Greg Sestero and Tom Bissell, The Disaster Artist
I’ve been watching The Room for years, and I first read Bissell on the subject in Magic Hours. This was a total behind-the-scenes trip, and it is no surprise to me that the movie based on it has gotten great reviews. (I still haven’t seen it.)
Walter Murch, In the Blink of an Eye
A short, brilliant book about film editing that has quite a few lessons for writers, too. (It would make an excellent companion to Sidney Lumet’s Making Movies.) I first read about Murch in Lawrence Weschler’s book about his adventures in astrophysics, Waves Passing In The Night, which I picked randomly off my local library’s New Arrivals shelf.
Norman Brosterman, Inventing Kindergarten
This is not only a beautifully produced illustrated history of Friedrich Froebel’s institution, it also presents a compelling case that kindergarten influenced the origins of abstract art and modern architecture. (The juxtaposition of children’s art with paintings and blueprints reminds me of David Hockney’s Secret Knowledge.)
Lin Yutang, The Importance of Living
I learned about this 1937 bestseller while reading Will Schwalbe’s Books For Living. It’s basically a book about the ancient Chinese art of chilling out and living a good life. (One thing: If you pick it up, just skip chapter 8 and Lin Yutang’s sexist views.) The book celebrates other writers who got me through the year — Thoreau, Whitman, Lao Tzu. I find it fitting that the only other person I knew who’d ever read it was the late Amy Krouse Rosenthal, who said in 2010, “If you read 1 book this year… make it this… no words to describe.)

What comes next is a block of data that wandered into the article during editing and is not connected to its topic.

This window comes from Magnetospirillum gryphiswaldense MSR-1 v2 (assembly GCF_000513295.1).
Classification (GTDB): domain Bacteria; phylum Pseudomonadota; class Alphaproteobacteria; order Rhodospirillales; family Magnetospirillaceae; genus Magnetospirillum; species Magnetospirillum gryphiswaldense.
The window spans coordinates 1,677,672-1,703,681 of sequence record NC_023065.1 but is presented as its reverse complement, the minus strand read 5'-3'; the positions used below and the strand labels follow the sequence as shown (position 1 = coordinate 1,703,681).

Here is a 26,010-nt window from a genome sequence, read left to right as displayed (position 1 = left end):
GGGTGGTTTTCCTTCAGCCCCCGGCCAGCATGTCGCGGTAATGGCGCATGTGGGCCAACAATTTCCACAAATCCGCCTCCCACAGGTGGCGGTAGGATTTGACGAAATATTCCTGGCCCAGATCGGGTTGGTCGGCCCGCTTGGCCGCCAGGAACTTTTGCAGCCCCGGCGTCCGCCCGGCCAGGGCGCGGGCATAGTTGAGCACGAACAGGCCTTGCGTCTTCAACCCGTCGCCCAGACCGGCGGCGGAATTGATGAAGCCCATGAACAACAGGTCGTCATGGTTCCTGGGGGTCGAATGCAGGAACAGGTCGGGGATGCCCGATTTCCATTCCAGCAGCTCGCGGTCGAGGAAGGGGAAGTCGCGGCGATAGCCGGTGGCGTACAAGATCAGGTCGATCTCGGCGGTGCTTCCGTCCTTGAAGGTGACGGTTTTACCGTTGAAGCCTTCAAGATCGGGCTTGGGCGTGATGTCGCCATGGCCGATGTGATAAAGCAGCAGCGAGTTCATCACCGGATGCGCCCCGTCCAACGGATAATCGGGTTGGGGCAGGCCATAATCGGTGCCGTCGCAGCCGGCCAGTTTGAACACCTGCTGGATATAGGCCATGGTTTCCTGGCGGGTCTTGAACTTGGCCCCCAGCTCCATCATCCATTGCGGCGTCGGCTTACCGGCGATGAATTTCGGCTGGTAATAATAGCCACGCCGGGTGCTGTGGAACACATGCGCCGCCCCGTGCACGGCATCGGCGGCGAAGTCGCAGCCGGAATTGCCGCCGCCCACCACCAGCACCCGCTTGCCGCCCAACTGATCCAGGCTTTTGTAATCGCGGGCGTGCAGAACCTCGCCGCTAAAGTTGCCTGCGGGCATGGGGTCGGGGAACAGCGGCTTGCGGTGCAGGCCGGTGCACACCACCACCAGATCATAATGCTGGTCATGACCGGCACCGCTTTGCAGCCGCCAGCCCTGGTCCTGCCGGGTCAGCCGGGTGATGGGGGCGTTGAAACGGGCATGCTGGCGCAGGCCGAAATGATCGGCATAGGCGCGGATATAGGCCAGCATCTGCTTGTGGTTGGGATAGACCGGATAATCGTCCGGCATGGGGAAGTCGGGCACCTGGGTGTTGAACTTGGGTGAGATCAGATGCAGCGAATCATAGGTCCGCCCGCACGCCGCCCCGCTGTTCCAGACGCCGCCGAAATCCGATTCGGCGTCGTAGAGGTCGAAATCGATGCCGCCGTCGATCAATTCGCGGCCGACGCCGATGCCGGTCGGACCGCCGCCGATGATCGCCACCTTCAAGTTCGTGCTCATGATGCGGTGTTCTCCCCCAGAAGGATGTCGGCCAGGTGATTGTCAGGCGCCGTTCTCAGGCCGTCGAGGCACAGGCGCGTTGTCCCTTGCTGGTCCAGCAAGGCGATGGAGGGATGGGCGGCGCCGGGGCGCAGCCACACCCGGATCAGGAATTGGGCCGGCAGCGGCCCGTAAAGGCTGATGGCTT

David Sedaris, Let’s Explore Diabetes With Owls
I read this one, then I read his collected diaries, Theft By Finding, and then I read the visual compendium, which might have even been the most interesting of the three books, but I’m listing this one because it’s hilarious, although with the interstitial fiction bits, it’s sort of like one of those classic 90s hip-hop albums where you skip the “skit” tracks.
Eve Babitz, Slow Days, Fast Company
I love reading and thinking about Los Angeles, and I love writing that’s smart and trashy, so I liked this a lot.
Okay, jeez, it was a good reading year, so here are 15 more:
- Ian Svenonius, Censorship Now!!
- Warren Craghead, TrumpTrump: Volume 1
- Emil Ferris, My Favorite Thing Is Monsters
- Tim Kreider, I Wrote This Book Because I Love You
- Damon Krukowski, The New Analog
- George Saunders, Lincoln in the Bardo
- Mohsin Hamid, Exit West
- Robert Louis Stevenson, An Apology for Idlers
- Paul Karasik & Mark Newgarden, How To Read Nancy
- David Rakoff, Half Empty
- Andrew Epstein, Attention Equals Life
- Ellen Ullman, Life In Code
- William Finnegan, Barbarian Days
- Roald Dahl, Charlie and the Chocolate Factory (read out loud with my son, Owen)
- Roberts & Kastner, eds., Nina Katchadourian: Curiouser
Phew! If you need them, here are some tips for reading more.